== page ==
A secondary glazing solution developed by Selectaglaze has been used during the repair and restoration of Banqueting House, a Grade I listed building located at the centre of the tourist trail in Whitehall.
Banqueting House was designed between 1619-22 by Inigo Jones after its predecessor was destroyed by a fire. Since its construction, the building as witnessed many historical events such as staging State events, providing private drinking space for James I and in 1636 to display the great ceiling paintings of James I by Sir Peter Paul Rubens.
Famously, King Charles I was executed, outside the building in 1649 on a temporary scaffold specially built for the occasion. It is the only complete surviving building left of Whitehall Place, which burnt down in 1698.
Banqueting House is now managed and cared for by Historic Royal Palaces, an independent charity which also looks after the Tower of London and Hampton Court Palace.
As part of the repair works, Selectaglaze was chosen to provide a bespoke glazing solution that would protect the large windows whilst remaining discreet and unobtrusive to blend in with the existing interior.
Selectaglaze created secondary glazing units to match the Main Hall window openings, measuring 3.6m high and 2m wide, the largest ever single casement to be blast tested in the UK. The installation presented an interesting challenge, as half the opening were at upper gallery level, 10 metres above the main floor.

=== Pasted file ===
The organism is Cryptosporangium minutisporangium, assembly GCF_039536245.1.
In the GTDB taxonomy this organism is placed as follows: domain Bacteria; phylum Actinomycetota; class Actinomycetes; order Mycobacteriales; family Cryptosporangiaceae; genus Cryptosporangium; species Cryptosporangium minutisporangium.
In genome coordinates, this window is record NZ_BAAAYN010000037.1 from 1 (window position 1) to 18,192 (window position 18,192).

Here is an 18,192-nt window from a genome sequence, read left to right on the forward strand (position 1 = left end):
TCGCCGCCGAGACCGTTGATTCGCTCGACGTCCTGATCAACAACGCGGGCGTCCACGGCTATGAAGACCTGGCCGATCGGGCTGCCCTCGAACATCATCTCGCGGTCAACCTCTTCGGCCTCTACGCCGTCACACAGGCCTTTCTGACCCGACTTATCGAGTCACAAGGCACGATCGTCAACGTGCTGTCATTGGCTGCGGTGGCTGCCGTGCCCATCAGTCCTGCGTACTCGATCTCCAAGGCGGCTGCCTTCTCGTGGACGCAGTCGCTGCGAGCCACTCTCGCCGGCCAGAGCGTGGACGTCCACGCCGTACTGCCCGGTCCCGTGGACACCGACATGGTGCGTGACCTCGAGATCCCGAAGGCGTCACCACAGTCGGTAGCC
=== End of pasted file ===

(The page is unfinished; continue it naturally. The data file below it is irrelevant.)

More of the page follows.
A careful method of installation was devised by Gardner & Theobold, structural engineers Hockley & Dawson and scaffolders Allen and Foxworthy, involving a columnar scaffolding design complete with lifting apparatus to each opening. A total of 39 units were installed.
The secondary glazing provides blast protection and noise insulation in excess of 45dB, in addition to essential UV filtering to the Thomson Specification approved by the National Gallery, V&A and others.
The design replaced the blast net curtains and allows daylight to flood into the building. It is fitted to the room side of the building and is completely independent, meaning it is fully reversible, widely accepted by most heritage bodies.
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